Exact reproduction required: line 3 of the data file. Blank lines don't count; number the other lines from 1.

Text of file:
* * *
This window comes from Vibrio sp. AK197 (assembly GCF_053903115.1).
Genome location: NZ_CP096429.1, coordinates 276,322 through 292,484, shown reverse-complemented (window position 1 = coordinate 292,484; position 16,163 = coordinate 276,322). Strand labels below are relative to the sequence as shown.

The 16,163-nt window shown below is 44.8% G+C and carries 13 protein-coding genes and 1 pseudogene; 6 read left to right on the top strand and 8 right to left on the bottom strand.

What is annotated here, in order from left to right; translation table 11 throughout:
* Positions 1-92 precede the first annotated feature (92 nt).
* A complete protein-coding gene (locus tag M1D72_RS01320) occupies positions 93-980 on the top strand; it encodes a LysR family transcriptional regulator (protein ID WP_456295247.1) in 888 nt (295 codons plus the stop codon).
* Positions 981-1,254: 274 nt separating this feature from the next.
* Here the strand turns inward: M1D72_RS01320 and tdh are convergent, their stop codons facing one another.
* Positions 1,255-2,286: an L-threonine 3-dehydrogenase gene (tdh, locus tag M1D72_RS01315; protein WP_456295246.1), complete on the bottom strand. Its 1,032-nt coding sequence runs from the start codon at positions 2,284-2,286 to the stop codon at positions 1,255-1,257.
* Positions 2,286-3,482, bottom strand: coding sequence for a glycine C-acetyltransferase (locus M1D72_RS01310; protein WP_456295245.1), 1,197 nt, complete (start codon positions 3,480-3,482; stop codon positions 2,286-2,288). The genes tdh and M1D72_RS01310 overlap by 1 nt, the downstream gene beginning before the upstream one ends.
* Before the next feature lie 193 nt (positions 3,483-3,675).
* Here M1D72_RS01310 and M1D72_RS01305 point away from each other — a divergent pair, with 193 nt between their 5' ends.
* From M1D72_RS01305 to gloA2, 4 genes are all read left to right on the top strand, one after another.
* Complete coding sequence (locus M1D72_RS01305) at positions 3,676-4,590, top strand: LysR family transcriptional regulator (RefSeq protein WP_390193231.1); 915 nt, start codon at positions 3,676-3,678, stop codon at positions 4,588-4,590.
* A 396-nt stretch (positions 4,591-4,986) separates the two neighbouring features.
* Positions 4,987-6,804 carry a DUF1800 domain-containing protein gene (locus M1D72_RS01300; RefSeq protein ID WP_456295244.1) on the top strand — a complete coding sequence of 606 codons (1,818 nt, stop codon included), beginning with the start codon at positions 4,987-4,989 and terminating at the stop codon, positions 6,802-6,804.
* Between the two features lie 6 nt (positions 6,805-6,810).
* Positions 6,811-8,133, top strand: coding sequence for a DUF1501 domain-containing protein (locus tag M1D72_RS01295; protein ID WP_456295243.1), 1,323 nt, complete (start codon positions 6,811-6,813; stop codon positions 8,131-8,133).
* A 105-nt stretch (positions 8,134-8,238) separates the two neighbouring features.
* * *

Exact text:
The 16,163-nt window shown below is 44.8% G+C and carries 13 protein-coding genes and 1 pseudogene; 6 read left to right on the top strand and 8 right to left on the bottom strand.